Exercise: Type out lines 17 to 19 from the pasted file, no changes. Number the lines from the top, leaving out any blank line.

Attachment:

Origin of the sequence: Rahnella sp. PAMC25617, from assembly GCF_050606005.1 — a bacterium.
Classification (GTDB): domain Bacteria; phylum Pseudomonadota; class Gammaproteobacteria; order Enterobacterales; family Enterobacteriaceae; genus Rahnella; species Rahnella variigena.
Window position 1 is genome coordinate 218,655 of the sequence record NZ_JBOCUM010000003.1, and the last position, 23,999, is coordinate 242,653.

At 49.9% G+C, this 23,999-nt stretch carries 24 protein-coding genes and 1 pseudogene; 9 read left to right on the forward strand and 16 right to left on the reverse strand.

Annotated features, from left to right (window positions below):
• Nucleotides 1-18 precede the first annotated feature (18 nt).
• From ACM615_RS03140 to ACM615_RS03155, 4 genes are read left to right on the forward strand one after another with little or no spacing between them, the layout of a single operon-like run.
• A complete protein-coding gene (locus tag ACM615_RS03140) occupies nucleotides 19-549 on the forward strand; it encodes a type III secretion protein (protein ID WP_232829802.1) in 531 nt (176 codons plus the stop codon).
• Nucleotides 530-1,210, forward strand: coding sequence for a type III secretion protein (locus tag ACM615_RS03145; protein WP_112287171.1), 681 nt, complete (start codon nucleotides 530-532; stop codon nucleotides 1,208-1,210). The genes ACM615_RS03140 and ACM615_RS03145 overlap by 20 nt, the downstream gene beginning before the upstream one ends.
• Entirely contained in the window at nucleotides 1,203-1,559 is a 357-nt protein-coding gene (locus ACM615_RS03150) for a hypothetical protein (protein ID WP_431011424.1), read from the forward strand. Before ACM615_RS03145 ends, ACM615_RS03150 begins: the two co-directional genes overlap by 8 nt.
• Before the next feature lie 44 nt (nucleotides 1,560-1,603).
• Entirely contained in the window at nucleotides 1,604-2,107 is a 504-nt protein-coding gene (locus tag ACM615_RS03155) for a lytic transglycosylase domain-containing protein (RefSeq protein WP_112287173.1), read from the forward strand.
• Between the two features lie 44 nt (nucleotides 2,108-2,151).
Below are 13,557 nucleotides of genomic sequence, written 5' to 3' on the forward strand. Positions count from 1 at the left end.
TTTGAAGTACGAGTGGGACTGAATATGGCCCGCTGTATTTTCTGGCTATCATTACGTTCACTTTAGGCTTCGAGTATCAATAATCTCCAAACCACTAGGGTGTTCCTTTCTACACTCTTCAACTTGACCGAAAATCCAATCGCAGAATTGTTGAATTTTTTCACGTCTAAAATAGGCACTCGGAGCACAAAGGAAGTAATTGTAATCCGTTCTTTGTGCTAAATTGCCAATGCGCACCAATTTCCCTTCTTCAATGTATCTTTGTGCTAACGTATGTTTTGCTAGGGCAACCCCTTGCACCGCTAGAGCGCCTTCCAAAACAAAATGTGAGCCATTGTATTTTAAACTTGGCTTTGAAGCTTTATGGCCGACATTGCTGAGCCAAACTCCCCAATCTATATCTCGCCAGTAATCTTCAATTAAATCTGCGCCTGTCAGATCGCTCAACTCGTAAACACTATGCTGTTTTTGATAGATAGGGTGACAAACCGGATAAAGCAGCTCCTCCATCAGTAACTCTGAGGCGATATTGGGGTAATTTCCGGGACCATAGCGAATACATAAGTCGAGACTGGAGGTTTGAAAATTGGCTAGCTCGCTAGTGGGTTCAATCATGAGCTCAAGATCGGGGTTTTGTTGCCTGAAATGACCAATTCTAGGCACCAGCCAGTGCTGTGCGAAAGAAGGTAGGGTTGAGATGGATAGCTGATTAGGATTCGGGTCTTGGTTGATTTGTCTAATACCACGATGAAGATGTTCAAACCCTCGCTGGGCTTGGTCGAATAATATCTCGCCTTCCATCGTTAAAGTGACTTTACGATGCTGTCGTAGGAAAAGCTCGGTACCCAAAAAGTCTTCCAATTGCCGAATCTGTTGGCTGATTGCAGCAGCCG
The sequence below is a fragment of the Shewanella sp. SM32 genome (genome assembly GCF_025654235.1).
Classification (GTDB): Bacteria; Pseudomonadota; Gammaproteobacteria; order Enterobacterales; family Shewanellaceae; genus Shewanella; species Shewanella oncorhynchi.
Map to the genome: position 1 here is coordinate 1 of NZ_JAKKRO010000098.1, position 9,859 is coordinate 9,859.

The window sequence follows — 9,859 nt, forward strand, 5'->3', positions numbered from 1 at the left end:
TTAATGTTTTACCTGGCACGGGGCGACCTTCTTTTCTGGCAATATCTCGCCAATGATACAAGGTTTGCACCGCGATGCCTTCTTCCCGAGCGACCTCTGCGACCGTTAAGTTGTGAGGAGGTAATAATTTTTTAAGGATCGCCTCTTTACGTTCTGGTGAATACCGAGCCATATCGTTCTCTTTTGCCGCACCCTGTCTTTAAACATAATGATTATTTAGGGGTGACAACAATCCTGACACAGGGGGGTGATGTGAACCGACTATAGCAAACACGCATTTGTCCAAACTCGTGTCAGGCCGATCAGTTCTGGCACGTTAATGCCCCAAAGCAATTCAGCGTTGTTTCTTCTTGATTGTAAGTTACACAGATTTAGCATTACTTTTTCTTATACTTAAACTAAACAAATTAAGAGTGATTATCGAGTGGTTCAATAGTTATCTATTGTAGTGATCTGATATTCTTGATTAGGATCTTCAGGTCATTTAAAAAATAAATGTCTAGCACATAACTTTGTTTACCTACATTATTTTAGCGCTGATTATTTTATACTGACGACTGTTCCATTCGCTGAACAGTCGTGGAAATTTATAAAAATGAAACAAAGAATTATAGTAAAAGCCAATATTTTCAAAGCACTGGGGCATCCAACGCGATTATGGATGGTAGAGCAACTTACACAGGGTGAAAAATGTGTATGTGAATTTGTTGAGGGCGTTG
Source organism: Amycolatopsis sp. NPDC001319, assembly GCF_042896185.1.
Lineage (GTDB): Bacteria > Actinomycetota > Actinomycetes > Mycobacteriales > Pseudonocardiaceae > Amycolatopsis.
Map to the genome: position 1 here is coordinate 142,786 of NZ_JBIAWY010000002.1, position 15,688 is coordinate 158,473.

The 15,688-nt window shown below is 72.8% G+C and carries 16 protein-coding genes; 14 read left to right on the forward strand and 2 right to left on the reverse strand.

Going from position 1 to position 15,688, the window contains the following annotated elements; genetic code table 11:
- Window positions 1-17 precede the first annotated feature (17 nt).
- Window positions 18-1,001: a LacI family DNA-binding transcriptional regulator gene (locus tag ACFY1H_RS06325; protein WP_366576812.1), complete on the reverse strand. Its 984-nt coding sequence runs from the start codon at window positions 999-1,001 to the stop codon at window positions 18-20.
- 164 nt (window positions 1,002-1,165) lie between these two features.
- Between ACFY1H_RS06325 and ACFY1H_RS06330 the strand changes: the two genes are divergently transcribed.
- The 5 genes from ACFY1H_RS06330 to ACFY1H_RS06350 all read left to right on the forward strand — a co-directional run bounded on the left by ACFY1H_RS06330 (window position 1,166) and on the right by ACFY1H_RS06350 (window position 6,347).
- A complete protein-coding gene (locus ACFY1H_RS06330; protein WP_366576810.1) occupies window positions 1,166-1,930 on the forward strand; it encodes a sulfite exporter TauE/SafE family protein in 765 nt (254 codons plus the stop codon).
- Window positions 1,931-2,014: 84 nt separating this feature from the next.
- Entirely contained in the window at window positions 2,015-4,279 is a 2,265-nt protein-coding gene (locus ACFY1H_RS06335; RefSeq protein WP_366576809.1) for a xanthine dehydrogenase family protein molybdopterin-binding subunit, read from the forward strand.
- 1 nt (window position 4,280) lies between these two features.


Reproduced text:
Classification (GTDB): Bacteria; Pseudomonadota; Gammaproteobacteria; order Enterobacterales; family Shewanellaceae; genus Shewanella; species Shewanella oncorhynchi.
Map to the genome: position 1 here is coordinate 1 of NZ_JAKKRO010000098.1, position 9,859 is coordinate 9,859.

The window sequence follows — 9,859 nt, forward strand, 5'->3', positions numbered from 1 at the left end: